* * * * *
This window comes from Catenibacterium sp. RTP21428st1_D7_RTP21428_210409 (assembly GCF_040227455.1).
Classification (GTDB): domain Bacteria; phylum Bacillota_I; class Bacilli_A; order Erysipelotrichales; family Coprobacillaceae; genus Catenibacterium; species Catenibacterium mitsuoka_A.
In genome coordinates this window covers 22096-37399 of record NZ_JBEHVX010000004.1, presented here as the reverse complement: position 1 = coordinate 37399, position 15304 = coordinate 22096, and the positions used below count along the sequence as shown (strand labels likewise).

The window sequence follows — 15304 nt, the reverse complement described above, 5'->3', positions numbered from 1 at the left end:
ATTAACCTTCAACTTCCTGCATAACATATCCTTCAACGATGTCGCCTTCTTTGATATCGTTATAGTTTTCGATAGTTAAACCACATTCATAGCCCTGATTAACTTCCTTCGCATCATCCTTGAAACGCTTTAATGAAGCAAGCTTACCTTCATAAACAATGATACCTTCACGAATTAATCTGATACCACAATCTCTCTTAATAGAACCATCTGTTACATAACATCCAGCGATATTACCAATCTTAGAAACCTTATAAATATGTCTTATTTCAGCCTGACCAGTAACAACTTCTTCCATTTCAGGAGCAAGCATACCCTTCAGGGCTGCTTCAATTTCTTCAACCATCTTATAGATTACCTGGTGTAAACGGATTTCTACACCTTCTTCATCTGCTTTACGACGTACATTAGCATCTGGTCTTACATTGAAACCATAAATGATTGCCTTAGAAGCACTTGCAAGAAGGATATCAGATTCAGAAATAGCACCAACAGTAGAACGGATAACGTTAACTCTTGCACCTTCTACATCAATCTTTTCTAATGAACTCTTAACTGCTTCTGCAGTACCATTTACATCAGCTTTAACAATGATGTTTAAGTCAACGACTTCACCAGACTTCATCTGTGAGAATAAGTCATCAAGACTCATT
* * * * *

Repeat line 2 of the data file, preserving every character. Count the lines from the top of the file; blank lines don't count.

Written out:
Classification (GTDB): domain Bacteria; phylum Bacillota_I; class Bacilli_A; order Erysipelotrichales; family Coprobacillaceae; genus Catenibacterium; species Catenibacterium mitsuoka_A.